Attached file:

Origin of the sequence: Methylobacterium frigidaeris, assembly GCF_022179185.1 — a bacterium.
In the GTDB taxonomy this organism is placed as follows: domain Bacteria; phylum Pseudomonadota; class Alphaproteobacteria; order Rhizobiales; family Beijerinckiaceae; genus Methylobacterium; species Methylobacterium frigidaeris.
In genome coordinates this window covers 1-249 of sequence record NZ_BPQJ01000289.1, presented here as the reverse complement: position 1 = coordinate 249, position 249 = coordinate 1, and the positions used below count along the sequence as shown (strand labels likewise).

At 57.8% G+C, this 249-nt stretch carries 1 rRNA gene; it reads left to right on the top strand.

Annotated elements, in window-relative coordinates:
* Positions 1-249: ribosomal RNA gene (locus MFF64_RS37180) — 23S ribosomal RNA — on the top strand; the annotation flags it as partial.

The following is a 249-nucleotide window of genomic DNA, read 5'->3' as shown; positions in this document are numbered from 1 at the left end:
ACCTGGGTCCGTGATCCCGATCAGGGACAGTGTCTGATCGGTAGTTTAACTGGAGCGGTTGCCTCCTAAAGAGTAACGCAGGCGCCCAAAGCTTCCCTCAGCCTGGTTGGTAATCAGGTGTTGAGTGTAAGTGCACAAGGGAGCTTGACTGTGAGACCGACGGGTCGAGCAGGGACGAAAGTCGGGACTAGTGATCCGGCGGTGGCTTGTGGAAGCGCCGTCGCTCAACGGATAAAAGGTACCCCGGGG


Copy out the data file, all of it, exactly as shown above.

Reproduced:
Origin of the sequence: Methylobacterium frigidaeris, assembly GCF_022179185.1 — a bacterium.
In the GTDB taxonomy this organism is placed as follows: domain Bacteria; phylum Pseudomonadota; class Alphaproteobacteria; order Rhizobiales; family Beijerinckiaceae; genus Methylobacterium; species Methylobacterium frigidaeris.
In genome coordinates this window covers 1-249 of sequence record NZ_BPQJ01000289.1, presented here as the reverse complement: position 1 = coordinate 249, position 249 = coordinate 1, and the positions used below count along the sequence as shown (strand labels likewise).

At 57.8% G+C, this 249-nt stretch carries 1 rRNA gene; it reads left to right on the top strand.

Annotated elements, in window-relative coordinates:
* Positions 1-249: ribosomal RNA gene (locus MFF64_RS37180) — 23S ribosomal RNA — on the top strand; the annotation flags it as partial.

The following is a 249-nucleotide window of genomic DNA, read 5'->3' as shown; positions in this document are numbered from 1 at the left end:
ACCTGGGTCCGTGATCCCGATCAGGGACAGTGTCTGATCGGTAGTTTAACTGGAGCGGTTGCCTCCTAAAGAGTAACGCAGGCGCCCAAAGCTTCCCTCAGCCTGGTTGGTAATCAGGTGTTGAGTGTAAGTGCACAAGGGAGCTTGACTGTGAGACCGACGGGTCGAGCAGGGACGAAAGTCGGGACTAGTGATCCGGCGGTGGCTTGTGGAAGCGCCGTCGCTCAACGGATAAAAGGTACCCCGGGG